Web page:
What are the most used protein targets for ChIP?

Our latest data set outlines the protein targets most used for Chromatin Immunoprecipitation (ChIP) – it was created by our team looking specifically at antibody citations over the past ten years that carried out ChIP and working out what the most commonly used protein targets for the antibodies were.

Dr Andrew Chalmers, founder of CiteAb, explains: “ChIP is a powerful technique which allows researchers to investigate the interactions between proteins and DNA.

John T Lis
John T Lis

“The technique was developed in 1984 by John T. Lis and David Gilmour, and aims to determine whether specific proteins are associated with specific genomic regions.”

In creating this dataset our team identified just over 1,000 ChIP protein targets. Five of the top ten were histone proteins. These wrap eukaryotic DNA, and their frequent and varied post-translational modification can alter cellular processes including the regulation of gene expression.

Also in the top ten was DNA-directed RNA polymerase II subunit RPB1, a catalytic component of RNA polymerase 2 which is used to identify sites of active transcription.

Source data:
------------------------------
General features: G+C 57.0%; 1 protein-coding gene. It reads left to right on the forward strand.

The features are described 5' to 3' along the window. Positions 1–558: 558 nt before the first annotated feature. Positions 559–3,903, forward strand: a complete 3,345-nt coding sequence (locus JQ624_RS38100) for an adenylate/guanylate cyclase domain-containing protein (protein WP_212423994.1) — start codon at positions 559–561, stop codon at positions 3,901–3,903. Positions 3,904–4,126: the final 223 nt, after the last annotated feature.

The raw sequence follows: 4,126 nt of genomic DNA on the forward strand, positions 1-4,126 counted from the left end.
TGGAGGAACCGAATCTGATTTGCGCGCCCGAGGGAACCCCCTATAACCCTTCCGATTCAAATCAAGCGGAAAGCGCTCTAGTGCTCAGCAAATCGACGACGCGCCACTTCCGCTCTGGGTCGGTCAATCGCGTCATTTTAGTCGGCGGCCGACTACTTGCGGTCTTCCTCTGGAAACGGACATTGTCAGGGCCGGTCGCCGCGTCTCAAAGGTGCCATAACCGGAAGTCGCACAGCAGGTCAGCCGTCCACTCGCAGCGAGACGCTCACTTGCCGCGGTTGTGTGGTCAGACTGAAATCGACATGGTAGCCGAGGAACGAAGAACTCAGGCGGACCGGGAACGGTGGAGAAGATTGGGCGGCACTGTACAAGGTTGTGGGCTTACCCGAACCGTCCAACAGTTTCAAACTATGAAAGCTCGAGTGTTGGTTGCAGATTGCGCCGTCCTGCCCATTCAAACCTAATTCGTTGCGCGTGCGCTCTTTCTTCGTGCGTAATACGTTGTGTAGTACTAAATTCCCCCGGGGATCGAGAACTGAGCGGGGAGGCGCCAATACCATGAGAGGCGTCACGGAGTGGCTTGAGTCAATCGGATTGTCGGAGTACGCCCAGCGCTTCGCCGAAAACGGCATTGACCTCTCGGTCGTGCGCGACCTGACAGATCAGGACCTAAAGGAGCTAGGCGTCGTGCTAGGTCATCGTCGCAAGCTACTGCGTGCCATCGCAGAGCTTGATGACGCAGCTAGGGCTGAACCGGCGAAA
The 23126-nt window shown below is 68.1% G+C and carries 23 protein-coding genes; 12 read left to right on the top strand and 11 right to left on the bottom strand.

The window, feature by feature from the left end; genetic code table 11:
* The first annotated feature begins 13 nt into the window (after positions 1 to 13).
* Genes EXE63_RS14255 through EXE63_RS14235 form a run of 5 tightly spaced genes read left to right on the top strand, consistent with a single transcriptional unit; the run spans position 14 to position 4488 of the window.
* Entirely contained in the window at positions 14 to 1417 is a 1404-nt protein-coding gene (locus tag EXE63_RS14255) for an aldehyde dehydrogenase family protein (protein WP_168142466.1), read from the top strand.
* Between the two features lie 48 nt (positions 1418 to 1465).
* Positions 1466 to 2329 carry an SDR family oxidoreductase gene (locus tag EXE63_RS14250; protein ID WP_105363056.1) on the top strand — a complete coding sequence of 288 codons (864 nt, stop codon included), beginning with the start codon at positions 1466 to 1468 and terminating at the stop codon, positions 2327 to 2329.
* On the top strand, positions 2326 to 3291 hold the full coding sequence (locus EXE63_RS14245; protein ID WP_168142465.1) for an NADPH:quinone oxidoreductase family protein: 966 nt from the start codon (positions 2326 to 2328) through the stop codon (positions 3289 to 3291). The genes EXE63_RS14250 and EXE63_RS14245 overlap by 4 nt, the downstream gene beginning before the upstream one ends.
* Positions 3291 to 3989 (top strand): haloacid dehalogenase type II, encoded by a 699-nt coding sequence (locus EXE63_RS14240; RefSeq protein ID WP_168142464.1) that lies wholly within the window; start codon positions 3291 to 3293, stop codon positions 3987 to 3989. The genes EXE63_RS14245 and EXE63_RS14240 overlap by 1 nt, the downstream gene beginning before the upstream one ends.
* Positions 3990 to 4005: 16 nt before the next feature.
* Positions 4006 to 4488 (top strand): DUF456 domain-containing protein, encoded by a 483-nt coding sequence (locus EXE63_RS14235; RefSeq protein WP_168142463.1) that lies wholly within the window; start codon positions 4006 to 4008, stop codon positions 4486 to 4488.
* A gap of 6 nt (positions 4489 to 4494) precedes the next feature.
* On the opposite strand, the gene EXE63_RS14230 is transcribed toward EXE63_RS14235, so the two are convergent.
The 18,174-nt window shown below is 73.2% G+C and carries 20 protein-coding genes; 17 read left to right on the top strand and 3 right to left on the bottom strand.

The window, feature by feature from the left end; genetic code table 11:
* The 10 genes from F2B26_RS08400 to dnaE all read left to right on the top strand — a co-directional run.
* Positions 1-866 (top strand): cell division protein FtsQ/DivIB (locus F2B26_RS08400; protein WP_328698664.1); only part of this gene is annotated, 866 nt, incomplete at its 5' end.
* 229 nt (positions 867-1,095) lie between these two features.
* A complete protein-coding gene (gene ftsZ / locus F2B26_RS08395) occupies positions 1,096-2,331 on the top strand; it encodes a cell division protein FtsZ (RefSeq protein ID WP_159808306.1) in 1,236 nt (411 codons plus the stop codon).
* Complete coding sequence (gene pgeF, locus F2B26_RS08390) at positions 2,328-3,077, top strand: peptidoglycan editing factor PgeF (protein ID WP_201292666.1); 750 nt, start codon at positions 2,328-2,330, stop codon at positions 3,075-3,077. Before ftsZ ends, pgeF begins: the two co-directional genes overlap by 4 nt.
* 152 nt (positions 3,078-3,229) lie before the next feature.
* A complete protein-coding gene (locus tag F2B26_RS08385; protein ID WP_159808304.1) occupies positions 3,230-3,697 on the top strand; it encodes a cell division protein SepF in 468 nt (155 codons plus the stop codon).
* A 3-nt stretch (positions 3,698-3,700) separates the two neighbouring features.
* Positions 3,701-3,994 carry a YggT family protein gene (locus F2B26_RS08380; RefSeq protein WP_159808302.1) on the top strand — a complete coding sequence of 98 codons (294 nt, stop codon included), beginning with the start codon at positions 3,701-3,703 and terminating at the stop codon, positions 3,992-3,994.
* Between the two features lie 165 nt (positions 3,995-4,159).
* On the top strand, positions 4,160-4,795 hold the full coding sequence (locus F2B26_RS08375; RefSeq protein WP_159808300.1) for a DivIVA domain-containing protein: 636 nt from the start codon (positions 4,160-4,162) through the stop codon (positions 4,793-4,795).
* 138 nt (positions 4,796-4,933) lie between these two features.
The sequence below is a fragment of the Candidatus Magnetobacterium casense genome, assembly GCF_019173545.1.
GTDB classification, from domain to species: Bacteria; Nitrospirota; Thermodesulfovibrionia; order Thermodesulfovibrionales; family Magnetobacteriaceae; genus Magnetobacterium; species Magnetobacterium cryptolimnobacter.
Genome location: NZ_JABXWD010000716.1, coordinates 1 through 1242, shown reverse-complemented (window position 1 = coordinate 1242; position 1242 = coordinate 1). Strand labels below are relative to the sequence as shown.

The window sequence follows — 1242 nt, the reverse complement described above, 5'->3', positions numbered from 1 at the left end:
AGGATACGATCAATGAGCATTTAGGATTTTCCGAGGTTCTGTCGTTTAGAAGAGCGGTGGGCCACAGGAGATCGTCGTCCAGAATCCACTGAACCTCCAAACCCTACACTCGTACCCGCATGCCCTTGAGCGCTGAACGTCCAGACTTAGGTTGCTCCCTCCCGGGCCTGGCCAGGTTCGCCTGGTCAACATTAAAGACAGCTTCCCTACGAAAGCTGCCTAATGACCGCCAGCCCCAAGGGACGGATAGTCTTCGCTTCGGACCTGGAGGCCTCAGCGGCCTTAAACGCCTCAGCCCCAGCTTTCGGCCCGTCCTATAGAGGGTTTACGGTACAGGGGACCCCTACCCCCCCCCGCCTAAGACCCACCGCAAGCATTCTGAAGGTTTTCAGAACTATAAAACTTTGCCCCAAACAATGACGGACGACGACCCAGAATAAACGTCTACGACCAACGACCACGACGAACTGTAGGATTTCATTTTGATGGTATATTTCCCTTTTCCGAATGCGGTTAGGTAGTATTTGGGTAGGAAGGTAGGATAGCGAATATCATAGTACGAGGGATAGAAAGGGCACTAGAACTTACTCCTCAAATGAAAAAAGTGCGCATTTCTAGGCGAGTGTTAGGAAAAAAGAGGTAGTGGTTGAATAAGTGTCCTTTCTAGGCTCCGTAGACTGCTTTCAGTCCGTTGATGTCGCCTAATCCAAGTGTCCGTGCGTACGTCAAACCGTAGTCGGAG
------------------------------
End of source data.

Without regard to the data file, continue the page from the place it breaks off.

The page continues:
Dr Cscreen-shot-2017-01-24-at-10-52-49halmers adds: “In addition to these, our old friend GFP is also in the top ten. Our regular readers will know that this fluorescent protein tag appears in the top ten targets for Western blotting, Flow Cytometry and IHC. It isn’t suprising that anti-GFP antibodies are some of the most cited on the market.”

Today we are making the top ten protein targets for ChIP available to you for free – see how many more you can predict and then sign up below to receive your free dataset.

And as always, if you would like to have a chat with us about purchasing the full dataset of over 1,000 targets or have a custom dataset in mind, please don’t hesitate to get in touch with us.

– Matt and the CiteAb team